Cal State Fullerton Professor David Obstfeld has just published a new book called “Getting New Things Done” with Stanford University Press.
New things get done all the time. But how do new things actually get done?
Cal State Fullerton Entrepreneurship Professor David Obstfeld tackles this question head on. Drawing on his extensive research into social networks and how people coordinate around innovation and entrepreneurship, David articulates a theory of how managers make innovation happen through the skillful orchestration of knowledge and networks.
In Getting New Things Done, David illustrates how innovation takes place based on extensive field observation in a Detroit car company (identified as NewCar). While at NewCar, David saw how three socially adept employees artfully navigated the bureaucratic landscape of the company to get a new, superior manual shifter implemented into new models of their cars. David provides many other examples of this ranging from how entrepreneurs succeed, to how the famous ballet company Ballet Russe revolutionized dance, and the Arab Spring in Egypt.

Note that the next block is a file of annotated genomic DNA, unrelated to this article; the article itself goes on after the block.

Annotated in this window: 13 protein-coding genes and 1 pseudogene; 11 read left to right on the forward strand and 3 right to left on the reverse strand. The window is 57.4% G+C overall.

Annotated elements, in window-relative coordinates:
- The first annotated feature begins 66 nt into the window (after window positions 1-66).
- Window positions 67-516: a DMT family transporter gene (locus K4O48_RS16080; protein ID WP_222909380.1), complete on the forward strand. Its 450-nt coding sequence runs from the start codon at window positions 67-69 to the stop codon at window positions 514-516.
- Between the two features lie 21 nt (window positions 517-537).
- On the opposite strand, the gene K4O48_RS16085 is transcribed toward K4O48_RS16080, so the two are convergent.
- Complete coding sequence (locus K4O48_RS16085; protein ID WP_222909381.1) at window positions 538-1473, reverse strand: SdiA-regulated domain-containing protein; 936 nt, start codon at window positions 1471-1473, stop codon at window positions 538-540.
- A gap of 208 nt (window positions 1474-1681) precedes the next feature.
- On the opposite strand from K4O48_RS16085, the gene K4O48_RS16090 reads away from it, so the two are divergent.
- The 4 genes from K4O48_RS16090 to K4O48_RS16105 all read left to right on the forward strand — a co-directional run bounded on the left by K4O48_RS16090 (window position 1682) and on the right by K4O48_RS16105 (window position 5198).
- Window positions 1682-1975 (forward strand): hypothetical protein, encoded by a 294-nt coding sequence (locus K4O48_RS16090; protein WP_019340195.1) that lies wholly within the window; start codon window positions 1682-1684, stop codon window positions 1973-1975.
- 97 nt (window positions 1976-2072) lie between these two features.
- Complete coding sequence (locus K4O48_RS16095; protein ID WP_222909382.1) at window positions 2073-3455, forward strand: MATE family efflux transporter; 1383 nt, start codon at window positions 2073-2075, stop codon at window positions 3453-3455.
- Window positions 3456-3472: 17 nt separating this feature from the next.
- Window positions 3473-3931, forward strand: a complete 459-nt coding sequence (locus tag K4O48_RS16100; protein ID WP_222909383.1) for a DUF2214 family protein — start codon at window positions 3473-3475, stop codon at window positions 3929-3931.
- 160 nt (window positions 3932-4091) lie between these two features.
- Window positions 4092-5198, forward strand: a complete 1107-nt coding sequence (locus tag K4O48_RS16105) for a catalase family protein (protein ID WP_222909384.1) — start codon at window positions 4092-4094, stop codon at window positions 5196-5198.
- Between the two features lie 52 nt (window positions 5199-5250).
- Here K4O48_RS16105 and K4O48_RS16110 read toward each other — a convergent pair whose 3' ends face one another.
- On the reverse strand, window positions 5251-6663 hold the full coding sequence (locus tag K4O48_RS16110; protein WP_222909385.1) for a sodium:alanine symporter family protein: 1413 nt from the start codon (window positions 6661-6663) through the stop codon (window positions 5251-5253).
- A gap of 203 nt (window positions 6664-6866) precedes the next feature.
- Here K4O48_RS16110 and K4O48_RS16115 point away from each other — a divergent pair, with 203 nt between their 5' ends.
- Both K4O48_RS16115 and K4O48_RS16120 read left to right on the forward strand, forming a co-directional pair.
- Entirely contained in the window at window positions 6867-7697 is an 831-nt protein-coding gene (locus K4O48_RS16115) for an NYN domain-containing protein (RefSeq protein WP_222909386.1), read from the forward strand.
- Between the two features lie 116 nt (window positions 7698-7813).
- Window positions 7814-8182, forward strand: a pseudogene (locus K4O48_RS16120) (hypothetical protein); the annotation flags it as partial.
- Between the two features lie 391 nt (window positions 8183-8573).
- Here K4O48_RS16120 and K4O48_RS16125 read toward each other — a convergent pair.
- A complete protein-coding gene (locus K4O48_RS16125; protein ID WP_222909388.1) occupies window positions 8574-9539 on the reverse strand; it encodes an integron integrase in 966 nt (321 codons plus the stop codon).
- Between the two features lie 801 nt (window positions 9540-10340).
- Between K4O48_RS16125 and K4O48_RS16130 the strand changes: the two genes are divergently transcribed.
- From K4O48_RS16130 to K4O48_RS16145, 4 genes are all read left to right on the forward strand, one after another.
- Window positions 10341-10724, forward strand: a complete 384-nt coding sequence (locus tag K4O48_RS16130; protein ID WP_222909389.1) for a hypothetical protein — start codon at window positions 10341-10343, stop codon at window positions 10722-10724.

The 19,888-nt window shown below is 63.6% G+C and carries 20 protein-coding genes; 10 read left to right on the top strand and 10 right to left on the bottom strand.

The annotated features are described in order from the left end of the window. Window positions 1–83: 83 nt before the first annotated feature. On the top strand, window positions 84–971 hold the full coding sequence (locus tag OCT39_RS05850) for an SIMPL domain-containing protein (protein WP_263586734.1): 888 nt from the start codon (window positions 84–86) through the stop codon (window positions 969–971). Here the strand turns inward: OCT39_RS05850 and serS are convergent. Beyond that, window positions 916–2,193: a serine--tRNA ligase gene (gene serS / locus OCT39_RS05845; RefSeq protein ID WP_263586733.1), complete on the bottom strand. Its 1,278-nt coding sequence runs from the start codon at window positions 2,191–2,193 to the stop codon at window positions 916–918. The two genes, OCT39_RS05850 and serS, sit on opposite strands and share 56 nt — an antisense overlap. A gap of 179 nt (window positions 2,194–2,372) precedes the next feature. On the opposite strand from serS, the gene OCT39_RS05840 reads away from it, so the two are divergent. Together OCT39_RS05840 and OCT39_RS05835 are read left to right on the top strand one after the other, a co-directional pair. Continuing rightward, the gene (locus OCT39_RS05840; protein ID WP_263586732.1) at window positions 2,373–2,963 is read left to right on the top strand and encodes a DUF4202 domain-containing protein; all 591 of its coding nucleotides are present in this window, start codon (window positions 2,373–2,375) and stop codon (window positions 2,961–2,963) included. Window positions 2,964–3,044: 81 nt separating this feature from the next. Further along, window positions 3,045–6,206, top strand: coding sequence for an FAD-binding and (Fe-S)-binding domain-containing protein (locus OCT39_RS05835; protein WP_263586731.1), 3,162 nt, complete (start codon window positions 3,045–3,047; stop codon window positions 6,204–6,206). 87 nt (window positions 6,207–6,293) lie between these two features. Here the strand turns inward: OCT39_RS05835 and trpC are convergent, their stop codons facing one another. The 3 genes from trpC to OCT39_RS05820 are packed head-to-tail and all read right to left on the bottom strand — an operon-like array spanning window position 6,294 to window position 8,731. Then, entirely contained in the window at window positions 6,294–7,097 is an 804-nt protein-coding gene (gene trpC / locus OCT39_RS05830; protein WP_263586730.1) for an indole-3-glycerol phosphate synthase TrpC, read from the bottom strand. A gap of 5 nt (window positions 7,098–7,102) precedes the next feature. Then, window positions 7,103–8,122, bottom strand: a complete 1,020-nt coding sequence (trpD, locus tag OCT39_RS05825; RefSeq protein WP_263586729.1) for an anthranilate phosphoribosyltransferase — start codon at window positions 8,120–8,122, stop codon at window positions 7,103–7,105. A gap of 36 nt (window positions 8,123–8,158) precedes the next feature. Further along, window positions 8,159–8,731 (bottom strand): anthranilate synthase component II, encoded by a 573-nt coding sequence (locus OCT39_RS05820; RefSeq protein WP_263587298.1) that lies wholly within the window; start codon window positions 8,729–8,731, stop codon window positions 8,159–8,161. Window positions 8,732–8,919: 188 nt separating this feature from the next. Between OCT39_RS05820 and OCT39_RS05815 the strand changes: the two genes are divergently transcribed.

Innovation is a field that is open to everyone but the process of how innovation takes place has certain identifiable characteristics. David captures these properties in his BKAP model of innovation, which stands for Brokerage, Knowledge Articulation, and Projects. As was the case with NewCar, all innovation includes these three elements.
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